The deal also looks like a a shrewd one for Emirates,- and for Dubai,- too. Apart from some concerns about the actual brand equality of the Qantas product , it does not cause them any pain or restrict their much loved freedom to steer their own course in the world. It has neatly removed any possibility of Australia Plc trimming back its growth ambitions or any threat to its useful incremental trans-Tasman rights. It should also give the airline additional transfer business from Dubai to the rest of its network, thereby helping to support larger aircraft and/or more frequencies. All of this adds to Dubai's already impressive hub synergies.
The Emirate of Dubai itself will also welcome this very high profile success in becoming another perceived major airline's hub for its European traffic. That sits well with Dubai's determination to be the prime regional centre for international business.
The prime loser is IAG/ BA. Forget the PR statements about an "amicable" separation. This is a hard business world and there has to be a feeling that they have been done over however much they may understand the good sense and inevitability of Qantas' move. There won't be any high fives or openings of fizzy bottles in IAG's HQ overlooking Heathrow's runways or down the road in Waterside where the BA brand live in rather detatched isolated splendour in their reclaimed and manufactured parkland . Without the Qantas codeshare and joint venture their own brand presence in Australia is minimal. It has also been sharply reduced in Singapore and Thailand where BA has no organisation of its own .The joint offline office in Malaysia , to which the airline has indicated it might return ,was recently closed. It has therefore now got to rebuild its once strong presence in South East Asia almost from scratch.
BA will in time recognise that Qantas have in fact done them a favour. Maybe they do now. By taking the hard decision ,the Australians have forced Atlantic-focused BA to pay attention and seriously think about their business in Asia. It could and should be a major awakening leading to the seizing of new opportunities and fighting back in the maket. Alliance partners are all very well, but within them he who gets the business keeps all but a tiny fraction of the revenue. Airlines can't live on meagre interline and codeshare commissions. BA should be a major player in Asia. Instead, since the 1990s it has progressively shrunk and withdrawn. Nagoya, Osaka, Fukuoka, Seoul, Manila, Taipei, Kuala Lumpur and Jakarta have all been abandoned. Seoul is now reopening and there has been talk of others and more direct nonstop services to China's new megacities.BA now has the rare opportunity of a fresh start in Asia but it will need to make some serious investments in aircraft, premesis and people.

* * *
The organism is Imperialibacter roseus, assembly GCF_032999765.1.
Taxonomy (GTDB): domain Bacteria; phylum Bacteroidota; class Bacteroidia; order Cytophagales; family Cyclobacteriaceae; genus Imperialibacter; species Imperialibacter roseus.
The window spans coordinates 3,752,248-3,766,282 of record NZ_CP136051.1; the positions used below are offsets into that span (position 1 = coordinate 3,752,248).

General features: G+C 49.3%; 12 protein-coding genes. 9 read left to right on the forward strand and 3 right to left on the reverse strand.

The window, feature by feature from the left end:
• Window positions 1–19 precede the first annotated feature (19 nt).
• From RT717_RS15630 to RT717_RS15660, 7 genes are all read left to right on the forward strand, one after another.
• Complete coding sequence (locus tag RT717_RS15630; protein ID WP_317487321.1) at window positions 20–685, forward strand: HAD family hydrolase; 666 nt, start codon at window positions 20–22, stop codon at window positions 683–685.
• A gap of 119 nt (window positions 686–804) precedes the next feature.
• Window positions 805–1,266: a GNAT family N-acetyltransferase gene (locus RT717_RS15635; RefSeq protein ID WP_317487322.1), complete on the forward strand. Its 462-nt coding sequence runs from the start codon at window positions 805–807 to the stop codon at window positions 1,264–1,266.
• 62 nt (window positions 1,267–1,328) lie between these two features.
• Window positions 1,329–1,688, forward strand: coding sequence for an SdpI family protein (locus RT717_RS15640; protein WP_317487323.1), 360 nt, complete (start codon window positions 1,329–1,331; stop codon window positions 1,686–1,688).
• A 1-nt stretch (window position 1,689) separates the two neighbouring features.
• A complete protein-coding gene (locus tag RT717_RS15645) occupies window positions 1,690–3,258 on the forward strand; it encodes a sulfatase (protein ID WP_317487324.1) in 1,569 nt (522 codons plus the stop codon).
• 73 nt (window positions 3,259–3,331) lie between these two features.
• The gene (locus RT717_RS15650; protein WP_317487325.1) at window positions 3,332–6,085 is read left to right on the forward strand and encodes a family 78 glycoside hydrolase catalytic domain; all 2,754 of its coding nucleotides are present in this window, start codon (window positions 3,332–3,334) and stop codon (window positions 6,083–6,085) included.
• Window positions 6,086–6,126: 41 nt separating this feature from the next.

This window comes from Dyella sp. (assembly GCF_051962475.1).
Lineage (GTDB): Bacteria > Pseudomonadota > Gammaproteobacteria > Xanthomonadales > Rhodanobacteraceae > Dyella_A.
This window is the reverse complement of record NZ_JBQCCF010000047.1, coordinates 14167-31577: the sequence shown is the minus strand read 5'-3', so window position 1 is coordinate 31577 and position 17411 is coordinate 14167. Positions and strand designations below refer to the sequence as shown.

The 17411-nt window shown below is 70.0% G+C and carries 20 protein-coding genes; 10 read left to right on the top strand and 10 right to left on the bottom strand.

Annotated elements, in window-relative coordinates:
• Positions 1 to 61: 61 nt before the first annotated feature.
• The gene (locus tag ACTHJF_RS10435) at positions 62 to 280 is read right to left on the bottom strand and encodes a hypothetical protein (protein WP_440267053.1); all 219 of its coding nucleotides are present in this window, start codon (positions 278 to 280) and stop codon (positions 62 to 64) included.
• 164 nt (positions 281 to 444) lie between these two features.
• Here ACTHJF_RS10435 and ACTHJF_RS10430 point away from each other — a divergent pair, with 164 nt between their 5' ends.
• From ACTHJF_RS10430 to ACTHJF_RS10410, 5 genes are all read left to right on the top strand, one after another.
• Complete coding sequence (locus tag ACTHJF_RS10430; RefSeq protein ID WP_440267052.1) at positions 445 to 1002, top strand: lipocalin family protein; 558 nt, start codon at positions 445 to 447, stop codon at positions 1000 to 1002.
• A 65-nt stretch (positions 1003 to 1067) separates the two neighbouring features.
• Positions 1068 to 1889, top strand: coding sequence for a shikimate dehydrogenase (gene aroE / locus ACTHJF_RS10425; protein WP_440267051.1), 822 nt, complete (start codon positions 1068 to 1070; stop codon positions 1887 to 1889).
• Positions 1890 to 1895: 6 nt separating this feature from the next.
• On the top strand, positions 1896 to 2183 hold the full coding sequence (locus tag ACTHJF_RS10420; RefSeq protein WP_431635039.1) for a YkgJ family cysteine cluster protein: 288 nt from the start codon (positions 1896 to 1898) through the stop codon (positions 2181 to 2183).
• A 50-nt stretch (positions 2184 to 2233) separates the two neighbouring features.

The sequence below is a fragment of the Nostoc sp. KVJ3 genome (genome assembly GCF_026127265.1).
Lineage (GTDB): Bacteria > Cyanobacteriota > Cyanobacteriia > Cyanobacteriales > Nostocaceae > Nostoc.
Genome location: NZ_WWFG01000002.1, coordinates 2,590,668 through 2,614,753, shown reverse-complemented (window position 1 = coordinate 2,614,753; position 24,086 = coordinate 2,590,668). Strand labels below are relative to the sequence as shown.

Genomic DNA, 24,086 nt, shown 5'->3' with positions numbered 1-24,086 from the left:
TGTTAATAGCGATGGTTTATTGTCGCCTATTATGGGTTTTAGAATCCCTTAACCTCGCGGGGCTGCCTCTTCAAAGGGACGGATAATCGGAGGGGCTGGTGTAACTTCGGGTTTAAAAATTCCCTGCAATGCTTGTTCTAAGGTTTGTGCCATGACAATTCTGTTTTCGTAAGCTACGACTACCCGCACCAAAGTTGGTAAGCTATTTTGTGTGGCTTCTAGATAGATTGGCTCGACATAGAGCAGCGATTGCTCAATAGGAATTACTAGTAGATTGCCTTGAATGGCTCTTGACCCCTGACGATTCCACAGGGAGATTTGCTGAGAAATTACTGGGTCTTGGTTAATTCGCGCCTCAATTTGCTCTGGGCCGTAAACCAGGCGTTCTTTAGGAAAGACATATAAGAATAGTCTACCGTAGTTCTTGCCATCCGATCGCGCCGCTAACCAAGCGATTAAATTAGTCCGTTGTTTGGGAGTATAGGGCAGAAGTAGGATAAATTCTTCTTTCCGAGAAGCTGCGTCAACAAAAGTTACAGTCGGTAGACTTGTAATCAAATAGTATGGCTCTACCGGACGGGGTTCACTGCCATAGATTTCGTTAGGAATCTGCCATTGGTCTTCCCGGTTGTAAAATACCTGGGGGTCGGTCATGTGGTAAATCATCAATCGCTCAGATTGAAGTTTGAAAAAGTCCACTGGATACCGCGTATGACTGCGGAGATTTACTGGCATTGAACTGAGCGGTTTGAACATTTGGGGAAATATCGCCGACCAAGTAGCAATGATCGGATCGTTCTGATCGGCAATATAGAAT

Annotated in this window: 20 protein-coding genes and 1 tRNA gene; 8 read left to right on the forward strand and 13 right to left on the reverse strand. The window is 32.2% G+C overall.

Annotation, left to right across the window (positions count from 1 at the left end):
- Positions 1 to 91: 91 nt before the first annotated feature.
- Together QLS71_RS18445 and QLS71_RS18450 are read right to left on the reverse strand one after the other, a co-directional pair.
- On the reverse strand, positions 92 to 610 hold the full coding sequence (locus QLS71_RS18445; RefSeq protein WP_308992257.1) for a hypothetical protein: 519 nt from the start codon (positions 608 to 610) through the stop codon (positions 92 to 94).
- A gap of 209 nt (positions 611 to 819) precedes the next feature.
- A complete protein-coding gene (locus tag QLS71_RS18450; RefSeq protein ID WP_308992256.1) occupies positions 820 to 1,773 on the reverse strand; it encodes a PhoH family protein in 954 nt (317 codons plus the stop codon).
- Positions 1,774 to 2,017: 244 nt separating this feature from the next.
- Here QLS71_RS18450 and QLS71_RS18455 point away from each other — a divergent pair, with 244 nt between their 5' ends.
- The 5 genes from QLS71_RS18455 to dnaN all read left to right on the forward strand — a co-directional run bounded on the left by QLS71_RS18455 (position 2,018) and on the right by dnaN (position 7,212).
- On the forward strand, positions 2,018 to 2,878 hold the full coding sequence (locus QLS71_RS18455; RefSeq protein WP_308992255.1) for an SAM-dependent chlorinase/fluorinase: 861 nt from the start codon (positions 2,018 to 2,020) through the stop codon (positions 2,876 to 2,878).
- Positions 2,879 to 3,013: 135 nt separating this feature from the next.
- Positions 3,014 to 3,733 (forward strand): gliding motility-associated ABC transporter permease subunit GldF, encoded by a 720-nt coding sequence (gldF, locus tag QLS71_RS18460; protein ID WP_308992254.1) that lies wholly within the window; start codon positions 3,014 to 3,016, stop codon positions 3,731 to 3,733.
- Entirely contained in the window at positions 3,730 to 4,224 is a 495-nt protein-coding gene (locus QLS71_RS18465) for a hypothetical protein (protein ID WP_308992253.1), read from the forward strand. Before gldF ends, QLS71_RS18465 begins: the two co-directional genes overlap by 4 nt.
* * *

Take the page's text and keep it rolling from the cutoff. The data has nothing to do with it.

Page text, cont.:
A reasonable prediction is that BAwill before long bite the bullet and cease serving Australia with its own through running aircraft. Operating end to end just isn't worth the candle.Load factors may be high bit so are costs and yields per mile are dreadful.
Possible new BA "partners" for Asia and Australasia include Cathay Pacific,(traditional, known quantity, long history of relationships good and bad), Qatar Airways (new but unlike Emirates for Qantas , not ideally located for BA) or Malaysia Airlines.(again some past history, not all of it helpful ,but an interesting possibility with an underutilised base airport)
To enlarge a little, the simplest and culturally easiest choice might be Hong Kong's Cathay Pacific though historic relations with them have many similarities with the Qantas story. BOAC/BA and their then Hong Kong agents, Jardines until the mid 1970s fought to keep Swire owned and controlled Cathay out of London . The rivalry between the two airlines and their sponsoring two dominant trading companies was very much part of the local scenery. Even in the mid 1990s Cathay urged the Hong Kong government to halve BA's uplift rights between Hong Kong and Taipei and Manila thereby contributing to BA's withdrawal from these two end sectors The rapprochment and Cathay's joining of One World started after that so is still relatively recent. Since then Cathay have grown to 4 well spaced flights daily to London while BA have shrunk to just two services. The westbound pair are in effect just one as they fly only 30 minutes apart. A new relationship with Cathay might see BA return to 3 flights a day, one timed to offer a range of direct onward connections to Australia but it would be a pretty tenuous link. Why would customers not just opt for Cathay to Cathay where they know that the service will be consistent throughout.? (The same question applies of course to Qantas/Emirates codeshares over Dubai. How many who experience the Emirates product and style will want to fly on Qantas metal?)
If BA followed Qantas and switched its Australasia hub to the Gulf , Qatar Airways is the only uncommitted possibilty amongt the three big new carriers there. BA's needs though are the reverse of Qantas'. Qantas needs to hub via as short legs as possible into the Middle East and Europe whereas BA needs to do the same to Asian and Australian cities.BA will probably therefore be more interested in an Asian hub. Hong Kong could be too far north for their Australian traffic.
Another loser could be One World . Tim Clarke's comments that the end may be beginning for the standard model mega-alliances is significant. Although the initial briefings indicate that Qantas will remain in the alliance, whether or not two serious divorcees sitting across the table from each other will really work is open to question. There is also the matter of the One World frequent flyer programme. Qantas are talking of allying their own scheme with that of Emirates who are not in One World , so where does that leave things? Just one of those details.
Qantas have taken the big ,adventurous mould breaking step. It's the best one for themselves. For everyone else the ball is therefore now in play. Cats amongst pidgeons?